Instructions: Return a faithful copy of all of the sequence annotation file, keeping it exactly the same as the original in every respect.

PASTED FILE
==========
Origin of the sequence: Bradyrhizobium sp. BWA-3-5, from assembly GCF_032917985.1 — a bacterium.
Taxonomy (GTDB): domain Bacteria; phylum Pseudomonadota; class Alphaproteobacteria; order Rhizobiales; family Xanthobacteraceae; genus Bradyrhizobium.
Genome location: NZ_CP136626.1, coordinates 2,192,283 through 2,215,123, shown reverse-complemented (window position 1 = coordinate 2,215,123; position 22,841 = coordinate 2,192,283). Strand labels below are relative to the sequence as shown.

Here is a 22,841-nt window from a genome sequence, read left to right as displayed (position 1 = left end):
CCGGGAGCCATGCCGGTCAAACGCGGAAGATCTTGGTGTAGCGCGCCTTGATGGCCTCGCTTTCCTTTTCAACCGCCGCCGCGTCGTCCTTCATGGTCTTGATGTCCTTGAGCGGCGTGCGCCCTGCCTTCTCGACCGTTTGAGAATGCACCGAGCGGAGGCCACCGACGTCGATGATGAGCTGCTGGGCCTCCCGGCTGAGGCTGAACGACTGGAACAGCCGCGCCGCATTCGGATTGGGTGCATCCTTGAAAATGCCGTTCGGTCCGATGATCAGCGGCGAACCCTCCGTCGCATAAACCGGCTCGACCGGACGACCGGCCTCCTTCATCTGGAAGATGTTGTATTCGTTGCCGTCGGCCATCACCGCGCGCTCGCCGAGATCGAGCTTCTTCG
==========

Origin of the sequence: Bradyrhizobium sp. BWA-3-5, from assembly GCF_032917985.1 — a bacterium.
Taxonomy (GTDB): domain Bacteria; phylum Pseudomonadota; class Alphaproteobacteria; order Rhizobiales; family Xanthobacteraceae; genus Bradyrhizobium.
Genome location: NZ_CP136626.1, coordinates 2,192,283 through 2,215,123, shown reverse-complemented (window position 1 = coordinate 2,215,123; position 22,841 = coordinate 2,192,283). Strand labels below are relative to the sequence as shown.

Here is a 22,841-nt window from a genome sequence, read left to right as displayed (position 1 = left end):
CCGGGAGCCATGCCGGTCAAACGCGGAAGATCTTGGTGTAGCGCGCCTTGATGGCCTCGCTTTCCTTTTCAACCGCCGCCGCGTCGTCCTTCATGGTCTTGATGTCCTTGAGCGGCGTGCGCCCTGCCTTCTCGACCGTTTGAGAATGCACCGAGCGGAGGCCACCGACGTCGATGATGAGCTGCTGGGCCTCCCGGCTGAGGCTGAACGACTGGAACAGCCGCGCCGCATTCGGATTGGGTGCATCCTTGAAAATGCCGTTCGGTCCGATGATCAGCGGCGAACCCTCCGTCGCATAAACCGGCTCGACCGGACGACCGGCCTCCTTCATCTGGAAGATGTTGTATTCGTTGCCGTCGGCCATCACCGCGCGCTCGCCGAGATCGAGCTTCTTCG